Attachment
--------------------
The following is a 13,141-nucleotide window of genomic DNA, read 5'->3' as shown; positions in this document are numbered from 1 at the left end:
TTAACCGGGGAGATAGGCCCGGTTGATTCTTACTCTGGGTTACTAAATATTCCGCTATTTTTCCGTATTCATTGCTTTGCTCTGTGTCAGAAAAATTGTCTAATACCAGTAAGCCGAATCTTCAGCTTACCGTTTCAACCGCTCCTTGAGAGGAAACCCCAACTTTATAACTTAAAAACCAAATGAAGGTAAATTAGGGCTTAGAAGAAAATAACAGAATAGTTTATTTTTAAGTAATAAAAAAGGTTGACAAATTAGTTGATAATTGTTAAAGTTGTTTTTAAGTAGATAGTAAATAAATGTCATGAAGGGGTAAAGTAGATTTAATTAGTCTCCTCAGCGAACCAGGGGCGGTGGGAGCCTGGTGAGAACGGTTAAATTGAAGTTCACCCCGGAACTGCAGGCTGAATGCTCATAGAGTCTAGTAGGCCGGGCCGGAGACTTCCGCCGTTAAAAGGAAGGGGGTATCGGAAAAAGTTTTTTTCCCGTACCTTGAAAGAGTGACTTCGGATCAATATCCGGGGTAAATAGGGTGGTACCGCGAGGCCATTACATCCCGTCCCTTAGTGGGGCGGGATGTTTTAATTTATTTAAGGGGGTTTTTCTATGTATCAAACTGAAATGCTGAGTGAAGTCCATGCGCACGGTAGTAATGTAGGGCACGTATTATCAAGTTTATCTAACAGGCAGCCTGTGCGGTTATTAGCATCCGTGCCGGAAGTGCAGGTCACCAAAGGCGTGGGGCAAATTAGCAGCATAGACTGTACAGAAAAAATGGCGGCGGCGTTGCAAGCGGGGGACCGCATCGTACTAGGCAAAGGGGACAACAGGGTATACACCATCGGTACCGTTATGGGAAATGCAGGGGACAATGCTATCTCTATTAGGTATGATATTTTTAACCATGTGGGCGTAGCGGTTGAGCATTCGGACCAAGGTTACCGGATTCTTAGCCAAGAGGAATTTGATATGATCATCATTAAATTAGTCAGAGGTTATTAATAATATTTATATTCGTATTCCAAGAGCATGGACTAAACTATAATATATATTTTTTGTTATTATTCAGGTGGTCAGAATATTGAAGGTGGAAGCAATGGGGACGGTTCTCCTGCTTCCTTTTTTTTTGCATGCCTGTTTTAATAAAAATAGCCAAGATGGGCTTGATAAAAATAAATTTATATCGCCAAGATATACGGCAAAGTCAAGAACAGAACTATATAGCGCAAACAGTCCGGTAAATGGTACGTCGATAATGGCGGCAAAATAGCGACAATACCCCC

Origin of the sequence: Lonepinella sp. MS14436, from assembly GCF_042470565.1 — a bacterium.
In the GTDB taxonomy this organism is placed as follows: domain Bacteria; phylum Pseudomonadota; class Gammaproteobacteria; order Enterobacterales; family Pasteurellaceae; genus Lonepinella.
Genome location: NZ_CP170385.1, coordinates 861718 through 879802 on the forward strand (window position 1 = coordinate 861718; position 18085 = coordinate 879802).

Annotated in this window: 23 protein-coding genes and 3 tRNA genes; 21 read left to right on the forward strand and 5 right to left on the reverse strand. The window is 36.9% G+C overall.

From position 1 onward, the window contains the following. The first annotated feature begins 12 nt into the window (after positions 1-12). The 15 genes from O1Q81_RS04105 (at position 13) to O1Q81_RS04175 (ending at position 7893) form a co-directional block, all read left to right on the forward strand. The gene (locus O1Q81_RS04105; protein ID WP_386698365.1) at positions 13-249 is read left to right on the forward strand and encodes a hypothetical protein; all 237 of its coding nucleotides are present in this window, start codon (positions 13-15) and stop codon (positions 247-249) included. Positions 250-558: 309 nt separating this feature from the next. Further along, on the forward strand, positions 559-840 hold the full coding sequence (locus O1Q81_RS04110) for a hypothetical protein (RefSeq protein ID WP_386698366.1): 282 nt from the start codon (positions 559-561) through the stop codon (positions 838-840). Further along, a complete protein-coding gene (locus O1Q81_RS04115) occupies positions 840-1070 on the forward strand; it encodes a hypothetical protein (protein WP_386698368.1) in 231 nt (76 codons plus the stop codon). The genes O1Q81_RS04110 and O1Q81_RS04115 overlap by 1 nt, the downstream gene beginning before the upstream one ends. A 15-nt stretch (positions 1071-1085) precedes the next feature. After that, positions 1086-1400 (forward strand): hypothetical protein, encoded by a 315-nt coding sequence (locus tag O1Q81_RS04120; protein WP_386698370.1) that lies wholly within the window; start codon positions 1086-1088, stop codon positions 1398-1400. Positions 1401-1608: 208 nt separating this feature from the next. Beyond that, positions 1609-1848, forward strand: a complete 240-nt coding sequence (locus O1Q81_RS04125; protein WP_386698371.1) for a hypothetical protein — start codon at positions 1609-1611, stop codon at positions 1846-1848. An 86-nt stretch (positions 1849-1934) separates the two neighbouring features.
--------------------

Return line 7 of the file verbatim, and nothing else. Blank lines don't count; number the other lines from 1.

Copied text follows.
From position 1 onward, the window contains the following. The first annotated feature begins 12 nt into the window (after positions 1-12). The 15 genes from O1Q81_RS04105 (at position 13) to O1Q81_RS04175 (ending at position 7893) form a co-directional block, all read left to right on the forward strand. The gene (locus O1Q81_RS04105; protein ID WP_386698365.1) at positions 13-249 is read left to right on the forward strand and encodes a hypothetical protein; all 237 of its coding nucleotides are present in this window, start codon (positions 13-15) and stop codon (positions 247-249) included. Positions 250-558: 309 nt separating this feature from the next. Further along, on the forward strand, positions 559-840 hold the full coding sequence (locus O1Q81_RS04110) for a hypothetical protein (RefSeq protein ID WP_386698366.1): 282 nt from the start codon (positions 559-561) through the stop codon (positions 838-840). Further along, a complete protein-coding gene (locus O1Q81_RS04115) occupies positions 840-1070 on the forward strand; it encodes a hypothetical protein (protein WP_386698368.1) in 231 nt (76 codons plus the stop codon). The genes O1Q81_RS04110 and O1Q81_RS04115 overlap by 1 nt, the downstream gene beginning before the upstream one ends. A 15-nt stretch (positions 1071-1085) precedes the next feature. After that, positions 1086-1400 (forward strand): hypothetical protein, encoded by a 315-nt coding sequence (locus tag O1Q81_RS04120; protein WP_386698370.1) that lies wholly within the window; start codon positions 1086-1088, stop codon positions 1398-1400. Positions 1401-1608: 208 nt separating this feature from the next. Beyond that, positions 1609-1848, forward strand: a complete 240-nt coding sequence (locus O1Q81_RS04125; protein WP_386698371.1) for a hypothetical protein — start codon at positions 1609-1611, stop codon at positions 1846-1848. An 86-nt stretch (positions 1849-1934) separates the two neighbouring features.